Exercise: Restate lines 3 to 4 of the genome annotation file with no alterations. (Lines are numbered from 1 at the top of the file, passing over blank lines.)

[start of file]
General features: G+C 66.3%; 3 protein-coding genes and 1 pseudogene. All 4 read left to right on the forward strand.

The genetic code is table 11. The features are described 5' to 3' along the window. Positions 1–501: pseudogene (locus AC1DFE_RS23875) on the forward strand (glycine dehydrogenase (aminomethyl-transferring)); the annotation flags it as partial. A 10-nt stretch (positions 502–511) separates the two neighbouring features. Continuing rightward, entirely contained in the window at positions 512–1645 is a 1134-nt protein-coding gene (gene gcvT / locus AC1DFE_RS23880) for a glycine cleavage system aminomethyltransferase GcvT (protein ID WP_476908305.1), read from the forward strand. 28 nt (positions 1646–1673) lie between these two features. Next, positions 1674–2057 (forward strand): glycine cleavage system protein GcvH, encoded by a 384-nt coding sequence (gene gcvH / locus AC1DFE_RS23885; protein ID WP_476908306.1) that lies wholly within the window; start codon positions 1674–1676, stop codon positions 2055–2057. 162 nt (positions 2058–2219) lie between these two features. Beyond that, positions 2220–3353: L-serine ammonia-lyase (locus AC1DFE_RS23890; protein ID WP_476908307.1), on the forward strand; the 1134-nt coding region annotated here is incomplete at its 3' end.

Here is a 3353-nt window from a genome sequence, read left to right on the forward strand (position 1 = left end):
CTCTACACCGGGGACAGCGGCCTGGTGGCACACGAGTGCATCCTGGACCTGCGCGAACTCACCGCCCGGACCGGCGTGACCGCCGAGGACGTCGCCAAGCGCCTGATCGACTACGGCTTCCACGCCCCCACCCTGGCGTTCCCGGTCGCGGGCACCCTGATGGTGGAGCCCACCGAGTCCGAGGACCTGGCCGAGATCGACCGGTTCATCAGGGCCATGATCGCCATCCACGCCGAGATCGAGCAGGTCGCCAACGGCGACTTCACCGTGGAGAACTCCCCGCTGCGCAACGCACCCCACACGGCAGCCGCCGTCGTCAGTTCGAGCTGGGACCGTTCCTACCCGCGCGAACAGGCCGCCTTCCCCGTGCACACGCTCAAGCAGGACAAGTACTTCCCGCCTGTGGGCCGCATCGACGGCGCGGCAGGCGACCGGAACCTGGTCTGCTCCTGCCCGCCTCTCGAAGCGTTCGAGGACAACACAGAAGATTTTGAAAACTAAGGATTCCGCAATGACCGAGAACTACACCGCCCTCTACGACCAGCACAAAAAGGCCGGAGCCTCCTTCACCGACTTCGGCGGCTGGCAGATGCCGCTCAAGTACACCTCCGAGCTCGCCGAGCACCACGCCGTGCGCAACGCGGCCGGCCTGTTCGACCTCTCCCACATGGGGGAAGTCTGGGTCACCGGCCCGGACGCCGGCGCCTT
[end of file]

Here is a 3353-nt window from a genome sequence, read left to right on the forward strand (position 1 = left end):
CTCTACACCGGGGACAGCGGCCTGGTGGCACACGAGTGCATCCTGGACCTGCGCGAACTCACCGCCCGGACCGGCGTGACCGCCGAGGACGTCGCCAAGCGCCTGATCGACTACGGCTTCCACGCCCCCACCCTGGCGTTCCCGGTCGCGGGCACCCTGATGGTGGAGCCCACCGAGTCCGAGGACCTGGCCGAGATCGACCGGTTCATCAGGGCCATGATCGCCATCCACGCCGAGATCGAGCAGGTCGCCAACGGCGACTTCACCGTGGAGAACTCCCCGCTGCGCAACGCACCCCACACGGCAGCCGCCGTCGTCAGTTCGAGCTGGGACCGTTCCTACCCGCGCGAACAGGCCGCCTTCCCCGTGCACACGCTCAAGCAGGACAAGTACTTCCCGCCTGTGGGCCGCATCGACGGCGCGGCAGGCGACCGGAACCTGGTCTGCTCCTGCCCGCCTCTCGAAGCGTTCGAGGACAACACAGAAGATTTTGAAAACTAAGGATTCCGCAATGACCGAGAACTACACCGCCCTCTACGACCAGCACAAAAAGGCCGGAGCCTCCTTCACCGACTTCGGCGGCTGGCAGATGCCGCTCAAGTACACCTCCGAGCTCGCCGAGCACCACGCCGTGCGCAACGCGGCCGGCCTGTTCGACCTCTCCCACATGGGGGAAGTCTGGGTCACCGGCCCGGACGCCGGCGCCTT